PH leaps 17 places in 2023 WB logistics index

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PH leaps 17 places in 2023 WB logistics index
Image by Gerd Altmann from Pixabay
  • The Philippines leaps 17 notches to 43rd place out of 139 economies in the World Bank Logistics Performance Index (LPI) 2023
  • The country posted an index of 3.3 this year, an improvement from 2.9 in the last report in 2018
  • It recorded improvements in five of the six LPI criteria, with timeliness improving the most
  • In the international shipment criteria, the Philippines dropped 10 places
  • Singapore dislodged Germany in the overall ranking, back at the top with a score of 4.3
  • End-to-end supply chain digitalization, especially in emerging economies, is allowing countries to shorten port delays by up to 70% compared to those in developed countries while demand for green logistics is rising

The Philippines leaped 17 points to 43rd place out of 139 economies in the latest World Bank (WB) Logistics Performance Index (LPI) 2023.

In the seventh edition of the LPI report entitled “Connecting to Compete: Trade Logistics in the Global Economy,” the Philippines scored an index of 3.3 this year, an improvement from 2.9 in the last report in 2018.

Singapore dislodged Germany in the overall ranking and is back at the top after three editions with a score of 4.3.

The latest LPI comes after three years of unprecedented supply chain disruptions during the COVID-19 pandemic, when delivery times soared.

The 2023 edition includes an extended dataset consisting of the survey-based LPI and new key performance indicators (KPI) measuring the actual speed of trade around the world.

The report ranks countries based on key criteria of logistics performance, including border clearance efficiency (customs), infrastructure quality, timeliness of shipments, ease of arranging competitively priced international shipments, competence and quality of logistics services, and ability to track and trace consignments, assessed at the country level on a 5-point scale.

WB global director for trade, investment, and competitiveness Mona Haddad in a statement said the LPI “helps developing countries identify where improvements can be made to boost competitiveness.”

Timeliness

The Philippines improved the most in timeliness, ranking 49th with an index of 3.3 from 100th place in 2018 with a score of 2.98; and in tracking and tracing at 21st place with a index of 3.9 in 2023 from 57th previously with 3.06.

In the criteria of border clearance efficiency, the Philippines likewise rose to 59th place (2.8 index) from 85th in 2018 (2.53).

The country climbed to 47th place in infrastructure quality with a score of 3.2 in 2023 from the previous 67th place with 2.73.

With an index of 3.3 in logistics competence, the Philippines jumped to 46th place in 2023 from 69th place with a score of 2.78.

In the criteria of international shipments, the country performed sub-par from the last report, dropping 10 ranks to 47th place with an index of 3.1 from 37th with 3.29 previously.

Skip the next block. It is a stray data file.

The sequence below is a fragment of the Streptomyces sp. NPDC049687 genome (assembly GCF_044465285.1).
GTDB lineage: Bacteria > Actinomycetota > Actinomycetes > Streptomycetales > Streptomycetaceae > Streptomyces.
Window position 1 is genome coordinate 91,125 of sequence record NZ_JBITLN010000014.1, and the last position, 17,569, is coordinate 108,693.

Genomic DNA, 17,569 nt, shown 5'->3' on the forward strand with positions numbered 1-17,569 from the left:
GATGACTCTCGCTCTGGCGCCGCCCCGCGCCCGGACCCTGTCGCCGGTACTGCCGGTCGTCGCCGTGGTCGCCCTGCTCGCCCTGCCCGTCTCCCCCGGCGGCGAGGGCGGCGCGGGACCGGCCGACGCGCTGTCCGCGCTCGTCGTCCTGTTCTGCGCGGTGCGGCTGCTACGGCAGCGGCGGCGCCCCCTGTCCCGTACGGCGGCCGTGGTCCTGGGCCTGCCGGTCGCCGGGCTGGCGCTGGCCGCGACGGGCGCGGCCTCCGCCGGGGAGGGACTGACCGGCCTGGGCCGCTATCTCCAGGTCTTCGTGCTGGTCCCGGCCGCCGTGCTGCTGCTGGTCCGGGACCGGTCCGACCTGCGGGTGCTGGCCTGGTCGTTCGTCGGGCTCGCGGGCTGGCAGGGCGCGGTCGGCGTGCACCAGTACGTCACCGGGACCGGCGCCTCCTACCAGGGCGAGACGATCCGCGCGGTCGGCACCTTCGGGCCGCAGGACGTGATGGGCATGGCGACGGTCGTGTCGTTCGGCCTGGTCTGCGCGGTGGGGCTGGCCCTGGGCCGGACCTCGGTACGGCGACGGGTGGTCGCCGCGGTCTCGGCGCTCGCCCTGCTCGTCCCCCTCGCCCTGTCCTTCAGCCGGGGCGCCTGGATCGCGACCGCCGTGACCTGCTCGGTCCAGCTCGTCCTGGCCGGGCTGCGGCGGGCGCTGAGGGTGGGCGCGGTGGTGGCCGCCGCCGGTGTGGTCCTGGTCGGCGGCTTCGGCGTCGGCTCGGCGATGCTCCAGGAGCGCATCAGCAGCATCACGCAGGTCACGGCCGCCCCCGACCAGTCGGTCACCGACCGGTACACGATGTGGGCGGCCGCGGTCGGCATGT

New KPI

The 2023 report also provides new KPI derived from large global tracking datasets or big data covering shipping containers, air cargo, and parcels. These big data were sourced from MDS Transmodal, Cargo iQ, Universal Postal Union, TradeLens, and Marine Traffic.

The Philippines’ shipment tracking data are as follows:

• Turnaround time at port (2022) – one day (median), 1.3 days (mean)

• Import consolidated dwell time (May-October 2022) – 6.4 days (median), 5 days (mean); port dwell time – 6.2 days (median), 4.9 days (mean)

• Export consolidated dwell time (May-December 2022) – 4.7 days (median), 3.3 days (mean); port dwell time – 4.6 days (median), 3.2 days (mean)

• Aviation import dwell time (time from advisory to the consignee of the freight’s arrival to delivery, second quarter 2022) – 2.9 days (median), 2.4 days (mean)

• Delivery time for postal parcels (2019) – 18.9 days (median), 13.7 days (mean)  

According to the latest LPI, end-to-end supply chain digitalization, especially in emerging economies, is allowing countries to shorten port delays by up to 70% compared to those in developed countries. Moreover, demand for green logistics is rising, with 75% of shippers looking for environmentally friendly options when exporting to high income countries.

“While most time is spent in shipping, the biggest delays occur at seaports, airports, and multimodal facilities. Policies targeting these facilities can help improve reliability,” said Christina Wiederer, Senior Economist with the World Bank Group’s Macroeconomics, Trade & Investment Global Practice and the report’s co-author.

On average across all potential trade routes, 44 days elapse from the time a container enters the port of the exporting country until it leaves the destination port, with a standard deviation of 10.5 days.

That span represents 60% of the time it takes to trade goods internationally, WB noted.

Apart from Singapore, economies in the top 10, which comprised high-income economies, are Finland, Denmark, Germany, Netherlands, Switzerland, Austria, Belgium, Canada and Hong Kong.

The bottom 10 scorers, on the other hand, are mostly low- and lower-middle-income countries and are either fragile economies affected by armed conflict, natural disasters, political unrest, or landlocked countries challenged by geography or economies of scale in connecting to global supply chains. Afghanistan and Libya have the lowest score, followed by Somalia, Angola, Cameroon, and Haiti. – Roumina Pablo